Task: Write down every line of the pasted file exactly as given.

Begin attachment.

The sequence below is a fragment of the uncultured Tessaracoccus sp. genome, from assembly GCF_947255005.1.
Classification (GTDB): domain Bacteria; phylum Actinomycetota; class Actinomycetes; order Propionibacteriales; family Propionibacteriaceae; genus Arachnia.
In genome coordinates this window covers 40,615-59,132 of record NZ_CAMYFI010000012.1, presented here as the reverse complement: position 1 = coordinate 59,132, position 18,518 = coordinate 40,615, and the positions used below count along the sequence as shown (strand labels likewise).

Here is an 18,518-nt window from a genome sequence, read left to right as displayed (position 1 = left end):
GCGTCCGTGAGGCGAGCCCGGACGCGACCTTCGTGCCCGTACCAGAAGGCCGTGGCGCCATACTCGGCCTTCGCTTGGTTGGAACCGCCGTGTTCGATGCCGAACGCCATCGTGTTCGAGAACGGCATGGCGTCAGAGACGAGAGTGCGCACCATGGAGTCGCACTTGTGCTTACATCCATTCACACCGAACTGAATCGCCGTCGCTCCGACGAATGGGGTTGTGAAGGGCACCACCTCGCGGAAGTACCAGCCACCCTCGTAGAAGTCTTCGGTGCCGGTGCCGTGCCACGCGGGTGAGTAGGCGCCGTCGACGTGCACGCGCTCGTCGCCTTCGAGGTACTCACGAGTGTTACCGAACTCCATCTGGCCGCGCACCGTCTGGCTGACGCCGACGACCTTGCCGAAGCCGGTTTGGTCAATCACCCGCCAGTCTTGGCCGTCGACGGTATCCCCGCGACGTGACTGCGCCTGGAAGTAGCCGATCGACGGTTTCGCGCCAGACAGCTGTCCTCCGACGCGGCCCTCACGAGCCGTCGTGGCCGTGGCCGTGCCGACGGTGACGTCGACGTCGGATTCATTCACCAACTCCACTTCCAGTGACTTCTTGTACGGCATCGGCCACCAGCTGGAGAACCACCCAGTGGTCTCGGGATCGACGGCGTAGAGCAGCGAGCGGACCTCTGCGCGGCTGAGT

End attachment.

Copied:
The sequence below is a fragment of the uncultured Tessaracoccus sp. genome, from assembly GCF_947255005.1.
Classification (GTDB): domain Bacteria; phylum Actinomycetota; class Actinomycetes; order Propionibacteriales; family Propionibacteriaceae; genus Arachnia.
In genome coordinates this window covers 40,615-59,132 of record NZ_CAMYFI010000012.1, presented here as the reverse complement: position 1 = coordinate 59,132, position 18,518 = coordinate 40,615, and the positions used below count along the sequence as shown (strand labels likewise).

Here is an 18,518-nt window from a genome sequence, read left to right as displayed (position 1 = left end):
GCGTCCGTGAGGCGAGCCCGGACGCGACCTTCGTGCCCGTACCAGAAGGCCGTGGCGCCATACTCGGCCTTCGCTTGGTTGGAACCGCCGTGTTCGATGCCGAACGCCATCGTGTTCGAGAACGGCATGGCGTCAGAGACGAGAGTGCGCACCATGGAGTCGCACTTGTGCTTACATCCATTCACACCGAACTGAATCGCCGTCGCTCCGACGAATGGGGTTGTGAAGGGCACCACCTCGCGGAAGTACCAGCCACCCTCGTAGAAGTCTTCGGTGCCGGTGCCGTGCCACGCGGGTGAGTAGGCGCCGTCGACGTGCACGCGCTCGTCGCCTTCGAGGTACTCACGAGTGTTACCGAACTCCATCTGGCCGCGCACCGTCTGGCTGACGCCGACGACCTTGCCGAAGCCGGTTTGGTCAATCACCCGCCAGTCTTGGCCGTCGACGGTATCCCCGCGACGTGACTGCGCCTGGAAGTAGCCGATCGACGGTTTCGCGCCAGACAGCTGTCCTCCGACGCGGCCCTCACGAGCCGTCGTGGCCGTGGCCGTGCCGACGGTGACGTCGACGTCGGATTCATTCACCAACTCCACTTCCAGTGACTTCTTGTACGGCATCGGCCACCAGCTGGAGAACCACCCAGTGGTCTCGGGATCGACGGCGTAGAGCAGCGAGCGGACCTCTGCGCGGCTGAGT